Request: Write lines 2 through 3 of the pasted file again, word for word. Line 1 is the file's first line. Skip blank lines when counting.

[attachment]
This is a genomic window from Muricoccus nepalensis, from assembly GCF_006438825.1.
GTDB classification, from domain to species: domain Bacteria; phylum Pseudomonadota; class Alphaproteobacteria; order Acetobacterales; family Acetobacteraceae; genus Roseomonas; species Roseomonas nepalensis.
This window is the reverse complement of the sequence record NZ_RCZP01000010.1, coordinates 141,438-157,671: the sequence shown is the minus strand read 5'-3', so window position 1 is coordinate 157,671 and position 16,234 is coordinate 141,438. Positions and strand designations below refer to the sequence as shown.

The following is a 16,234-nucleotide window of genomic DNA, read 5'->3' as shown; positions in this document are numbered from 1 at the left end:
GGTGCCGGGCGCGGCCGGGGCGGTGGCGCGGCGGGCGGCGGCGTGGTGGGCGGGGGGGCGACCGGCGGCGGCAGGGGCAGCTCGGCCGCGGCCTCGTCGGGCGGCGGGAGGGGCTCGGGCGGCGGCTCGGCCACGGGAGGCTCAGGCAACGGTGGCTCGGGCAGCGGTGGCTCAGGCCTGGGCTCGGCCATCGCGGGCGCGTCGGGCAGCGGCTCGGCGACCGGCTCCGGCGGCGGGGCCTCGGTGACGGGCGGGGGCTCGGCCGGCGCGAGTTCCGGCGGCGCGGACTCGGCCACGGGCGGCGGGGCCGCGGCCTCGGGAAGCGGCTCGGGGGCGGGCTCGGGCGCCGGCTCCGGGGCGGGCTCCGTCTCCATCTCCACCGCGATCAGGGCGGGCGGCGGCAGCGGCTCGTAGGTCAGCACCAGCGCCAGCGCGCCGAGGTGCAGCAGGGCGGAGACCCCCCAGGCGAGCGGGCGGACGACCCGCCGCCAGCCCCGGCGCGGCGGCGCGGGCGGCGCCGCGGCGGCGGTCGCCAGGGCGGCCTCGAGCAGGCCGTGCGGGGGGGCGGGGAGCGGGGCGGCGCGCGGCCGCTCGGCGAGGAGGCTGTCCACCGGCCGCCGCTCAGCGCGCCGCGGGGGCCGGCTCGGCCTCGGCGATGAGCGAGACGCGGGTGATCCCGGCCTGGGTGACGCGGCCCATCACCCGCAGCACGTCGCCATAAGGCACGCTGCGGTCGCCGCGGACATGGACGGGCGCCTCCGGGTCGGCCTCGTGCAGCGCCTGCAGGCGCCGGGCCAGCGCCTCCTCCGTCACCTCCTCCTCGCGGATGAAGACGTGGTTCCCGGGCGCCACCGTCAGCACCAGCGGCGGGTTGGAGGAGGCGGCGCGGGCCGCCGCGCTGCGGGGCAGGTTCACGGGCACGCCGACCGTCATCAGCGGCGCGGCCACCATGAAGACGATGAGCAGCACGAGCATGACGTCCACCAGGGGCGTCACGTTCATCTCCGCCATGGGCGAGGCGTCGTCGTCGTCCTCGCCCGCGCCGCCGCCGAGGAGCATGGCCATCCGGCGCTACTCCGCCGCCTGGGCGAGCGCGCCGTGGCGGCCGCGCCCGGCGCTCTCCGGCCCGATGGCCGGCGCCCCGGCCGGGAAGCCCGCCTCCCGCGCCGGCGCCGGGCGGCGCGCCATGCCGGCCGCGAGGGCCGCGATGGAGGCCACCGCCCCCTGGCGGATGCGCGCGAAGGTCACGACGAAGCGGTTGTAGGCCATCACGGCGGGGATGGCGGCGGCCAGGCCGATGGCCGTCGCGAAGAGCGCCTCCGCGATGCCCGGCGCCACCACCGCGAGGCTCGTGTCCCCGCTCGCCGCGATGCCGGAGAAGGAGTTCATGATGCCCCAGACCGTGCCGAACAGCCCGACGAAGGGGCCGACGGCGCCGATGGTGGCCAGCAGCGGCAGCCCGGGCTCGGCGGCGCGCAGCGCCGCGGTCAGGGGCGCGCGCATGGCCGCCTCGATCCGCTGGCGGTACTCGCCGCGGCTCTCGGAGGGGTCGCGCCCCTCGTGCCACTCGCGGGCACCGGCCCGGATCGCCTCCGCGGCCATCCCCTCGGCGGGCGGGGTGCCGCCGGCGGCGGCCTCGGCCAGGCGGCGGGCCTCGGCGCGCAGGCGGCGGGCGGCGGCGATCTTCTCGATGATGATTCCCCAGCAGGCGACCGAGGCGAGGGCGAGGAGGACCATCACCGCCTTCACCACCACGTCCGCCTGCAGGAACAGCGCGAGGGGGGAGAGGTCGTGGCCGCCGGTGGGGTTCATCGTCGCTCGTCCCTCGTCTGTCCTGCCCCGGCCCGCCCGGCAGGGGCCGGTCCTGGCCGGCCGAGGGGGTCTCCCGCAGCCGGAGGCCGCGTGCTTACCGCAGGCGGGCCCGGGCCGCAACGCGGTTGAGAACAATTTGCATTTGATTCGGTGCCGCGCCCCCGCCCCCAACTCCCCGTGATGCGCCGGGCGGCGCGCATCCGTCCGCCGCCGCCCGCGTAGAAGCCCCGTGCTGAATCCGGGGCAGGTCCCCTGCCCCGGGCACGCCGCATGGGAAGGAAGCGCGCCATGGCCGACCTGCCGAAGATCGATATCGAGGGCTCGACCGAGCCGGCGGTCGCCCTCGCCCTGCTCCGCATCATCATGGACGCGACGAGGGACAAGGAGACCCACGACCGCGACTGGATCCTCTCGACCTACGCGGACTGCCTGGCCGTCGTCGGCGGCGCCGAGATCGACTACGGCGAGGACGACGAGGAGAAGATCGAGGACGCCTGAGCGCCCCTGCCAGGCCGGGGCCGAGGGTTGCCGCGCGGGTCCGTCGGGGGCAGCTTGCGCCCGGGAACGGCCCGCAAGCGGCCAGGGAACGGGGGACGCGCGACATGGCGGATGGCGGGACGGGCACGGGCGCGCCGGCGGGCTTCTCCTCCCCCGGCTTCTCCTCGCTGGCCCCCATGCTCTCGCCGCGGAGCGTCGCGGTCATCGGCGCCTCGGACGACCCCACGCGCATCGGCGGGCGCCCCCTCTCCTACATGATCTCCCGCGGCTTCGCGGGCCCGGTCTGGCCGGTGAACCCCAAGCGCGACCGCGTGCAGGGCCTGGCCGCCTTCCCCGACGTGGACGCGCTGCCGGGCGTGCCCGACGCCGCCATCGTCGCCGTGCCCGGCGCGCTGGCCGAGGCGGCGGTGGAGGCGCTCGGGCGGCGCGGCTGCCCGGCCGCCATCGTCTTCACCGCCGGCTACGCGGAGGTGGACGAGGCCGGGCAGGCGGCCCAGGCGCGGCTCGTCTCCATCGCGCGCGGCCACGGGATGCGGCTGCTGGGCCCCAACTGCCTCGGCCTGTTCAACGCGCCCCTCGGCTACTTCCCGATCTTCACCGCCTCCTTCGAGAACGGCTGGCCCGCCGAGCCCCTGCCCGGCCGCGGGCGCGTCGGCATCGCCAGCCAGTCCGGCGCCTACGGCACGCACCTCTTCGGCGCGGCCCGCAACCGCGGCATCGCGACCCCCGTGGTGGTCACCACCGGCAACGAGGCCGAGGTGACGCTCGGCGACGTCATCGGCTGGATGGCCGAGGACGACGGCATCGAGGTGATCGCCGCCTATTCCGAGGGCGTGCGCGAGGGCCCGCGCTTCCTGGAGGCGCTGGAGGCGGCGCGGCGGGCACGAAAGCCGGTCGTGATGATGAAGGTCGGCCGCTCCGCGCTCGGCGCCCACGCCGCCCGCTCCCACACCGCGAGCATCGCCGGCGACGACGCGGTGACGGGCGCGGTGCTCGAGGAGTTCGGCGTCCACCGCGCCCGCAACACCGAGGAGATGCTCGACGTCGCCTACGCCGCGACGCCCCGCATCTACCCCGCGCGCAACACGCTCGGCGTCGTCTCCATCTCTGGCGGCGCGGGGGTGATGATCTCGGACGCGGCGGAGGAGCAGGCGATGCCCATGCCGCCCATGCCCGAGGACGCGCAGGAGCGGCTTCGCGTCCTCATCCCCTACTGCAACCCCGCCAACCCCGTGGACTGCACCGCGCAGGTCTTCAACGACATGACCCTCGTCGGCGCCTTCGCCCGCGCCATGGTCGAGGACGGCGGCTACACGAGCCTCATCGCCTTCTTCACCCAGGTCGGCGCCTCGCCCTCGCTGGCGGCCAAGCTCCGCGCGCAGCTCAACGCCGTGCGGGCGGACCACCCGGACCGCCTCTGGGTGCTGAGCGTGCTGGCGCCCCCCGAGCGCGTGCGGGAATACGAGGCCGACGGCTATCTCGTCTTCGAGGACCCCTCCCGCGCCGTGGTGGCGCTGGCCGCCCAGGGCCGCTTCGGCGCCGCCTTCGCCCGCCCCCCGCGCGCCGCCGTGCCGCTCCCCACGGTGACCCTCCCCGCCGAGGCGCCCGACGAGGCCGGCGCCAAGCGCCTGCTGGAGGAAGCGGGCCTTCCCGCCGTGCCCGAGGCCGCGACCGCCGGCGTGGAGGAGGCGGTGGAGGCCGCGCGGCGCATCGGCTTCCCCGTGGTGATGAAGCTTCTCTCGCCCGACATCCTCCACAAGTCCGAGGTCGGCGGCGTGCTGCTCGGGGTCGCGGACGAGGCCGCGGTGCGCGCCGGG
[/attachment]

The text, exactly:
GTDB classification, from domain to species: domain Bacteria; phylum Pseudomonadota; class Alphaproteobacteria; order Acetobacterales; family Acetobacteraceae; genus Roseomonas; species Roseomonas nepalensis.
This window is the reverse complement of the sequence record NZ_RCZP01000010.1, coordinates 141,438-157,671: the sequence shown is the minus strand read 5'-3', so window position 1 is coordinate 157,671 and position 16,234 is coordinate 141,438. Positions and strand designations below refer to the sequence as shown.